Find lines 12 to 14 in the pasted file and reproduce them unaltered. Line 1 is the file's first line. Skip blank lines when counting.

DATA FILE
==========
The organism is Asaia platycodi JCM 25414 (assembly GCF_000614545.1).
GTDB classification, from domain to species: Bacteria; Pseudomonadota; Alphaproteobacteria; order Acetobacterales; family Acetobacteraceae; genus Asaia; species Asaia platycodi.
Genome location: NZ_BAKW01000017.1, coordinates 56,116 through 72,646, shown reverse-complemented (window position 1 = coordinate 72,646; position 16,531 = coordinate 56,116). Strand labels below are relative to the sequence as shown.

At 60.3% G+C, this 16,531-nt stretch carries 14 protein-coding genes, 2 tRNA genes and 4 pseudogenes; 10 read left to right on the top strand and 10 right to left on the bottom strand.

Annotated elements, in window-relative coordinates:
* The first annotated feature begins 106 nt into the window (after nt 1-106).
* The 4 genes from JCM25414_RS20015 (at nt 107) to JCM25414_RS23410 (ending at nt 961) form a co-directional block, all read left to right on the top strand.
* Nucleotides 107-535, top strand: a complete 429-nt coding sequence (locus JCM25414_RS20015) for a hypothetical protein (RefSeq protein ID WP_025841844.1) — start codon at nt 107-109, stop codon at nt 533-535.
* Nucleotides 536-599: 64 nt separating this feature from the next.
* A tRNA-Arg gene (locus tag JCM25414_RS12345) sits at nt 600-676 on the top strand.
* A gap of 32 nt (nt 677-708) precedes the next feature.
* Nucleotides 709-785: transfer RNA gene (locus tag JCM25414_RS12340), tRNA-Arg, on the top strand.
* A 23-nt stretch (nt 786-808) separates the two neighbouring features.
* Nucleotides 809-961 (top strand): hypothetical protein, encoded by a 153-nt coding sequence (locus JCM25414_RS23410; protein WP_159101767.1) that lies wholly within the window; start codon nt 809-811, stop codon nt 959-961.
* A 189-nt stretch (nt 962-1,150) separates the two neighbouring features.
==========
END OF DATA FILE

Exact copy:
* Nucleotides 709-785: transfer RNA gene (locus tag JCM25414_RS12340), tRNA-Arg, on the top strand.
* A 23-nt stretch (nt 786-808) separates the two neighbouring features.
* Nucleotides 809-961 (top strand): hypothetical protein, encoded by a 153-nt coding sequence (locus JCM25414_RS23410; protein WP_159101767.1) that lies wholly within the window; start codon nt 809-811, stop codon nt 959-961.